In the field of cyber security, an Intrusion Detection System (IDS) is crucial for the timely detection of potential threats. By analysing network traffic or system events, IDS can identify suspicious behaviour that may indicate a breach or an attempt at unauthorised system access. Depending on the type of IDS employed, it can monitor for known attack patterns (signature-based Intrusion Detection System) or anomalous activity that deviates from regular user behaviour (anomaly-based IDS). Versions of IDS include Network-based Intrusion Detection Systems (NIDS), which monitor network traffic, and Host-based Intrusion Detection Systems (HIDS), which monitor operating system files and logs.
The function of Intrusion Detection System is not to prevent intrusion, which is instead the role of an Intrusion Prevention System (IPS), but to alert administrators and infosec professionals to potential threats so that they can take action. The importance of IDS in the context of cyber security lies in its ability to provide real-time analysis and reporting of possible threats, thereby allowing the organisation to respond before any significant damage occurs. Many IDS also have the capability to perform some automatic response actions to help minimise damage or delay the attacker until a manual intervention is possible.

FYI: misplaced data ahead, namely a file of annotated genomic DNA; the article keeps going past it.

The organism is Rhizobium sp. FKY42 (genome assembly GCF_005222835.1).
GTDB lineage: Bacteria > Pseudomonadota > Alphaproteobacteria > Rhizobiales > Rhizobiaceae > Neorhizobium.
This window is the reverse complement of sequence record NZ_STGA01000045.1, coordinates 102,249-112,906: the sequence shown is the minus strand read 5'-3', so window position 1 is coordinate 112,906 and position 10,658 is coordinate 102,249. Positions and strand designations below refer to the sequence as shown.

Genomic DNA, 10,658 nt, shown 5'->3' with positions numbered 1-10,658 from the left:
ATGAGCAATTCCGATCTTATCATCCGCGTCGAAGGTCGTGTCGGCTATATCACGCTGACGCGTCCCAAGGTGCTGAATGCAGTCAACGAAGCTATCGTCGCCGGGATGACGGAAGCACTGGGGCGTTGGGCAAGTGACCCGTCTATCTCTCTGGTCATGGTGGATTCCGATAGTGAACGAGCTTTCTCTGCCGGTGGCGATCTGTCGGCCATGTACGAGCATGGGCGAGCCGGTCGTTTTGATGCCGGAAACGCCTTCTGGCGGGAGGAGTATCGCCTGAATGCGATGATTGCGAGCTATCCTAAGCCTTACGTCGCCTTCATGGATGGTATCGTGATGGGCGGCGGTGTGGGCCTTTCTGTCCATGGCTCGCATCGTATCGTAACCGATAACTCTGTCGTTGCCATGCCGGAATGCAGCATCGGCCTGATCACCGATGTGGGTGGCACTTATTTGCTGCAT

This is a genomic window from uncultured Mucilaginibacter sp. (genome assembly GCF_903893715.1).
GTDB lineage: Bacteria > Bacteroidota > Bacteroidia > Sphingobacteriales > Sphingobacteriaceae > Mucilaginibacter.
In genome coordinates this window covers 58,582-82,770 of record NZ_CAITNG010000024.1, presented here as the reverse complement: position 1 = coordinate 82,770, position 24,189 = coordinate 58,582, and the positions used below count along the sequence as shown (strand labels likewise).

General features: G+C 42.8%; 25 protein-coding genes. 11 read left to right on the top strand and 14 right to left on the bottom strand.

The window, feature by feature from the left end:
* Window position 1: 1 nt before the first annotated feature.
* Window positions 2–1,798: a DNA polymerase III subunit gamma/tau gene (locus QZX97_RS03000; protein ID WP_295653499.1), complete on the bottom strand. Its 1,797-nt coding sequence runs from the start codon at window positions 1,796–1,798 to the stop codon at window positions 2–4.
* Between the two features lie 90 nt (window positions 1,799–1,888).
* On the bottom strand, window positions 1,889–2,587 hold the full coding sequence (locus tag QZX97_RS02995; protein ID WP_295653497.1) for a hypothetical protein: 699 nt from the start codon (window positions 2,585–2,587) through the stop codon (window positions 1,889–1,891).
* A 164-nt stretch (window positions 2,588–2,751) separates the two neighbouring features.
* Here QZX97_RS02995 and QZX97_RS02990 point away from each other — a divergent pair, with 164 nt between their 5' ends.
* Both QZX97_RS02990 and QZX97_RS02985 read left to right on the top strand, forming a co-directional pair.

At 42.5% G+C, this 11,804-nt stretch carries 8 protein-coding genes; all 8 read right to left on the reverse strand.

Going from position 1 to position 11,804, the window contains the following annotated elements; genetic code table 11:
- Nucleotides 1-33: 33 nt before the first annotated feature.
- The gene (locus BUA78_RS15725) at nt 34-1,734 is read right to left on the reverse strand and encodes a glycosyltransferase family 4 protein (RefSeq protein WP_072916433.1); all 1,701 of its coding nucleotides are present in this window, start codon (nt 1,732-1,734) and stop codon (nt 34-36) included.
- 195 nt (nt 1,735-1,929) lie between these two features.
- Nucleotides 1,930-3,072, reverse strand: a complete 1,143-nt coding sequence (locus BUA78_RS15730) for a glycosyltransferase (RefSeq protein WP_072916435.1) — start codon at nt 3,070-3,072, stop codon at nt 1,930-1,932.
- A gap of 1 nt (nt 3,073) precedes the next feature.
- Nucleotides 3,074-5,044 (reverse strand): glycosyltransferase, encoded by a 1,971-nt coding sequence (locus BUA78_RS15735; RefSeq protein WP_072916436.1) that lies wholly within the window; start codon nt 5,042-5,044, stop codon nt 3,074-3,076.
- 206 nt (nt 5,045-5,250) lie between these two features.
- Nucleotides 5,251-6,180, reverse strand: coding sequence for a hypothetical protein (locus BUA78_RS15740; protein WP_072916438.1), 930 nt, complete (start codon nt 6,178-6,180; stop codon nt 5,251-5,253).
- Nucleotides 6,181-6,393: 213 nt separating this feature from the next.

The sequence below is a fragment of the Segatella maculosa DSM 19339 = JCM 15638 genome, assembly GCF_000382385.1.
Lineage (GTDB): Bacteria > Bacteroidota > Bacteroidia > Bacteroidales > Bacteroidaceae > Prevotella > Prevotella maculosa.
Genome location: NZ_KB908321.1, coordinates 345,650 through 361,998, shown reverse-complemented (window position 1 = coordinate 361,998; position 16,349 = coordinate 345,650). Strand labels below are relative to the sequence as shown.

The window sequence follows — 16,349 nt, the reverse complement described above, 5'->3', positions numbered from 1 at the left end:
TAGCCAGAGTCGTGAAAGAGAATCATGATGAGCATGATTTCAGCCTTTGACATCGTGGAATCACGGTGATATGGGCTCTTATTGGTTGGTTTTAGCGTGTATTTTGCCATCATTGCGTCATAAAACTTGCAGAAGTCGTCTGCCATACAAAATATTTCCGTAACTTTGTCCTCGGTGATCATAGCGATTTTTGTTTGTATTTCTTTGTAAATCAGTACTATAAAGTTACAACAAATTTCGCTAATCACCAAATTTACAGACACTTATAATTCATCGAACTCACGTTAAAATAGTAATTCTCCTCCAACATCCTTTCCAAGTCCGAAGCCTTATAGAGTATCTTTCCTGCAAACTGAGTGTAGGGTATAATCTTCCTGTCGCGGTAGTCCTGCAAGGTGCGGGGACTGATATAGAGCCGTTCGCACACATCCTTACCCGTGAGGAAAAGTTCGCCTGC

- Monitoring: Continuous monitoring of network or system activities.
- Detection: Identifies known and unknown threats by analysing patterns or anomalies.
- Alerting: Notifies the appropriate personnel or systems when a potential security threat is detected.
- Analysis: Can provide detailed information about the detected events to aid in response and remediation.
- Real-World Example: A company’s network IDS detects unusual outbound traffic at an odd hour, which on further investigation turns out to be the transmission of confidential data by an infected host, indicating a data breach.
- Hypothetical Scenario: An anomaly-based IDS observes that a system is making repeated login attempts to various internal servers. Since this is a deviation from the standard user behaviour profile, the IDS raises an alert that may indicate a potential brute force attack within the network.
- Exploit: An IDS may detect activities related to exploits, which are attacks on network vulnerabilities.
- Vulnerability: IDS can alert administrators to potential exploitations of system vulnerabilities.
- Brute Force Attack: IDS often detect brute force attack attempts by monitoring for repeated login failures.
- Advanced Persistent Threat (APT): IDS can be vital in the early detection of APTs, as these threats often involve long-term network intrusion.